The organizers still need volunteers; go here to sign up for setup (which will begin at 7:00 AM) and/or breakdown of the installation (which will be on Sunday evening). Even if you can’t help set up, definitely come out to the commemoration, if you can, to show your solidarity with the LGTB community.

90 Degrees and a Perfect Night for the Opera!

It’s going to be another warm night, so why not pack a blanket and picnic and head down the AT&T Park, tonight at 8pm!

The San Francisco will be showing a live simulcast of

Lucia di Lammermoor

…and it is FREE!

The park asks that you bring a blanket, if you intend to sit on the baseball field.

The simulcast will be projected in high definition on the park’s 3,200 square foot score board.

For advanced registration and more information;

Check out The San Francisco Opera’s Webpage

… and enjoy the weather tonight!

Live Painting, Live Fashion

This Sunday in the Mission, a designer co-op (the Mission Statement) hosts a block party in the Mission- local businesses show their clothes & beats & breakdancing. Sounds very cool. Beforehand trot over to Fabric8 on 22nd and check out the mural done by Brian Barneclo, and he’s also doing live painting.

Briefly: Sunday, from 3-7PM, The Mission Statement celebrates its opening with their First Annual Fashion Show & Block Party on Lexington Street between 18th and 19th Streets.

Lengthily: It’s a fashion show featuring clothing and jewelry by local designers such as Yugala (formerly of AMS and Saffron), Minnie Wilde, Zoe Bikini, and Honey McMoney (formerly Phobos & Deimos and University of Fuck). There will also be a performance by SFC Double Dutch, spoken word by Anthem Salgado & Kentura, and music by local DJs.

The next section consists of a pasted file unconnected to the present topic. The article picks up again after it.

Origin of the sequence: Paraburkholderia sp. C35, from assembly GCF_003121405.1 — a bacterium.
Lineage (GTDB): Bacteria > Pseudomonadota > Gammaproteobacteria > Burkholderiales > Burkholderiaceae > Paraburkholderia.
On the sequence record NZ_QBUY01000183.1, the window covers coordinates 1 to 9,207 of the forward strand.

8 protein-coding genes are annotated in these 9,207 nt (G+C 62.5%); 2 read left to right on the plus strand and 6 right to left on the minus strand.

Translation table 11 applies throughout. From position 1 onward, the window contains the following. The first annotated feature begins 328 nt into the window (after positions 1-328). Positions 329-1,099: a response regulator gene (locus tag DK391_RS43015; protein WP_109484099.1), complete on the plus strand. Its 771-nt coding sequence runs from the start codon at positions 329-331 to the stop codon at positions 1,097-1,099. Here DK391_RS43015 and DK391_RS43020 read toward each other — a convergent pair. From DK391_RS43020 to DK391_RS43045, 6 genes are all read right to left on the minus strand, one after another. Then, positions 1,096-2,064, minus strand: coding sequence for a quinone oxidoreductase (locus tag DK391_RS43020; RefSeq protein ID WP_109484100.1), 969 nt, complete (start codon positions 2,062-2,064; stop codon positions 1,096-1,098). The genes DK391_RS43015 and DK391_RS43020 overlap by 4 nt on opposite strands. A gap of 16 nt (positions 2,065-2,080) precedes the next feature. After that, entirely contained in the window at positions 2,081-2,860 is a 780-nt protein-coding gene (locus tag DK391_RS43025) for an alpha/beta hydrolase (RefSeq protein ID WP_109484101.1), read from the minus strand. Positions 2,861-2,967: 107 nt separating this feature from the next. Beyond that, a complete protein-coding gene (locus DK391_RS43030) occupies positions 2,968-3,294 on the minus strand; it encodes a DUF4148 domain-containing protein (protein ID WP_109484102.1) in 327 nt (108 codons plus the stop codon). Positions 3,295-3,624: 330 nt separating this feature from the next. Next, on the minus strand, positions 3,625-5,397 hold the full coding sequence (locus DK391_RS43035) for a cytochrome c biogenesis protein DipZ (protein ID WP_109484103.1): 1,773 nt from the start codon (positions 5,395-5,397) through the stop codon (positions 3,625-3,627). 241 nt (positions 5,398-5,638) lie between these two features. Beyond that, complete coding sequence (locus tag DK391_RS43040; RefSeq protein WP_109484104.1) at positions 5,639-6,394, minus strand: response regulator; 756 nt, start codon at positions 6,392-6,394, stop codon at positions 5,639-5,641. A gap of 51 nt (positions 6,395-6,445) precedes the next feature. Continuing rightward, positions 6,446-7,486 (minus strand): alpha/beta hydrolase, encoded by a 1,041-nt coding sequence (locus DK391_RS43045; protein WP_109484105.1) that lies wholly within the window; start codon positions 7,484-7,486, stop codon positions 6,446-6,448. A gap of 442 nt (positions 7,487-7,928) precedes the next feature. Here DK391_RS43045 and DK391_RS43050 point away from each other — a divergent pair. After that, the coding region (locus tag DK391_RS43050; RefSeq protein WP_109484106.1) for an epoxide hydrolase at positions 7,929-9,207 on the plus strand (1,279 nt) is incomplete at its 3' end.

details after ze jump

Free Tix: Obama, McCain Dance-Off

Obama
Economist & Second City (yes, that comedy group from Canada & Chicago that feeds all of the good comics to SNL), are staging a satire of dancing extremes on 6/26. We have free tix. Just email me. Get your tix here: here and here.

Asian Art Museum Matcha Event: Healing Arts

Healing Arts

The Asian Art Museum hosts their Matcha event series on the first Thursday of every month, from 5 to 9 in the evening. Tomorrow’s event is devoted to Healing Arts. Naturally there will be tables devoted to acupuncture, herbalism, cupping, shiatsu, Qi Gong and the like, but there will also be other, more everyday forms of the healing arts on offer: live music, tea drinking, gazing at artworks, socializing, and the imbibing of cocktails. (In moderation!) Admission is $5 after 5 PM. If you’ve never been there: it’s on Larkin, right next door to Main Library.